Hydrogen peroxide whitens teeth by diffusing through it and oxidizing all of the organic structures that contain stains. According to the Journal of Endodontics, the peroxide is so potent that it not only affects the enamel but also the dentin AND the pulp. The study found that hydrogen peroxide was present within the pulp chamber after 15 minutes of beginning the whitening treatment.

Human tooth diagram - KDS4444
Credit: KDS4444

However what you should be aware of is that the hydrogen peroxide only oxidizes the organic structures but leaves the inorganic intact. What this means is that it actually whitens more of the dentin than the enamel since the enamel only contains 2% organic substances as opposed to 20% for the dentin. The inorganic portion of the enamel consists of hydroxyapatite which is what gives it the hardness. The dentin on the other hand is a lot softer in comparison since it contains less of it.

The significance of this is that your gums contain mostly organic substances and not inorganic. You can literally demonstrate this by touching the gums and then touching the enamel. The gums are significantly softer yes? That is because it is mostly organic and not inorganic. What that means is that the peroxide WILL whiten the gums if it comes into contact with it and that is the reason they turn white.

Will a lower concentration stop it from becoming white?

Studies have shown that all concentrations of hydrogen peroxide can potentially whiten your teeth to the same level of whiteness. The only difference is that the lower concentrations require more treatment time as opposed to the more potent ones which require less time. This means that you can get your teeth whiter a lot faster by using a higher concentration product.

How to prevent the gums from turning white

The best way to prevent the gums from getting whitened is to actually not get any of it on it in the first place. Here are some tips on what you should do:

  • Avoid the gums. Place the whitening gel on carefully and make sure to put it only on the enamel.
  • Wipe away excess. If you happen to get the gel on your gums, swab it away with a cotton tip.
  • Periodically check your gums. During the entire treatment cycle, make sure you check on the gums every few minutes. If you see any gel getting onto it, wipe it away promptly.

That is about the best that you can do. You just need to be vigilant during the entire process to make sure none of it gets onto your gums. If it doesn’t touch it, it won’t burn them. Nothing should go wrong as long as you follow the directions. Whenever teeth bleaching goes wrong it is usually due to improper use of the product.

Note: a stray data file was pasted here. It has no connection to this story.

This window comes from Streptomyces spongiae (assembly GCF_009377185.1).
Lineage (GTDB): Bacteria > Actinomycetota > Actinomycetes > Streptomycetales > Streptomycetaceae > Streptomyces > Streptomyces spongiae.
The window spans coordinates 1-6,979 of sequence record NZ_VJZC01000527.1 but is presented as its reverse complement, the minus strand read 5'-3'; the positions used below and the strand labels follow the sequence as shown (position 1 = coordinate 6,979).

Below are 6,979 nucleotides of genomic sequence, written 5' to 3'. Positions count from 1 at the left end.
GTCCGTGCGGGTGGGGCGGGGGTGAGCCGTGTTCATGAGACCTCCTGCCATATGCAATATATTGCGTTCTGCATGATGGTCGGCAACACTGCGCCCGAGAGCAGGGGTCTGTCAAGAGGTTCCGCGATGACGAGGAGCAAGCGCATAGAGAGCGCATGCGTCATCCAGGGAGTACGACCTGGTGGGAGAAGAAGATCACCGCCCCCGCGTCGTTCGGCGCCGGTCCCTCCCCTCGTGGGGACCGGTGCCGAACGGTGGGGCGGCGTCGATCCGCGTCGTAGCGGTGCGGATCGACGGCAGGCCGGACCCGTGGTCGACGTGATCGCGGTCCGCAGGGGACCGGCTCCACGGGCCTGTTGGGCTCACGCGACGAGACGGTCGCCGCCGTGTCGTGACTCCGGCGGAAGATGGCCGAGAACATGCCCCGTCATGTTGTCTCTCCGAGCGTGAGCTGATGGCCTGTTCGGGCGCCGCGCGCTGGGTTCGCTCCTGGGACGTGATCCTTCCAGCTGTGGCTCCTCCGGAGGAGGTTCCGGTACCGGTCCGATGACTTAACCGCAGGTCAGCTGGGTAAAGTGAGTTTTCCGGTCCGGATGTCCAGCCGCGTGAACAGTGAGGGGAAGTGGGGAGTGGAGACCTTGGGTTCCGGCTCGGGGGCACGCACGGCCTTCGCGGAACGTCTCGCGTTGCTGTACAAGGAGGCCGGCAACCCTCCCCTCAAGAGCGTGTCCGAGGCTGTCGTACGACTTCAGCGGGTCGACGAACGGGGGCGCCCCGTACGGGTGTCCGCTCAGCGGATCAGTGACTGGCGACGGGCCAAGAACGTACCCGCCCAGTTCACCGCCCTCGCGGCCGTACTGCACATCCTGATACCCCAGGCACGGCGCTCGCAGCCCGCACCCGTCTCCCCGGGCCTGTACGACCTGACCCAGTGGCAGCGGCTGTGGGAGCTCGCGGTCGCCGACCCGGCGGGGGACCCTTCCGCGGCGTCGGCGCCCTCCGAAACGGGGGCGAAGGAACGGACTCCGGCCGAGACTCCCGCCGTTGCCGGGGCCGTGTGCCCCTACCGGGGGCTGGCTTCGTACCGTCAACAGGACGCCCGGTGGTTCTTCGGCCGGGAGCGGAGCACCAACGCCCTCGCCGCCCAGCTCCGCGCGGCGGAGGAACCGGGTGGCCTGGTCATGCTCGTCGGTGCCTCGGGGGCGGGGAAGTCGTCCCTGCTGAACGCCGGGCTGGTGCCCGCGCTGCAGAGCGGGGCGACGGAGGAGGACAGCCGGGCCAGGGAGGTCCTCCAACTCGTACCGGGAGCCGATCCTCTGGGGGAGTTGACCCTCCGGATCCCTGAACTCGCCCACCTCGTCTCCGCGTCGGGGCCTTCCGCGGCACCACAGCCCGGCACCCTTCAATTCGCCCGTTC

Alternatives that provide better safety

You may be surprised but it is actually the over the counter products that you can use at home which are more prone to result in white gums. The reason is because none of the OTC products have a gingival barrier. This barrier is made of a composite bonding material that is placed on your gums during in-office teeth whitening sessions to protect them. In other words, the gel will spill over onto the barrier instead of your gums if you happen to place too much.

What we’re trying to say here is that the professional in-office whitening at the dentist is actually a safer option than you trying to do it at home. The sole reason for it being safer is that your dentist can implement a gum barrier.

Kor whitening placing gum barrier
gum barrier

That may have been a little counter intuitive to what you may have thought but it makes sense if you think about it! You’re unable to make your own barrier because you don’t have to equipment to do so. The gum barrier is a prescription only product and it also requires a curing light to make it harden.

Nonetheless, we do want you to be aware of the fact that even with the placement of the barrier on the gums, sometimes the whitening gel can still somehow sneak underneath of it. If that happens you will still have burned and whitened gums. However, as you can imagine, the collateral damage still would’ve been a lot worse if you didn’t have the barrier as opposed to having it!


Having your gums turn white from teeth whitening is a commonly reported side effect. As scary as it may seem the condition is reversible and not permanent. It should heal all on its own without any intervention from your within a week or two after stopping the treatment.

Don’t let this condition stop you from trying to improve the cosmetics of your smile! Just be more careful when you’re doing the whitening because it only happens if you put too much of the gel and it spills over from your teeth to the gums.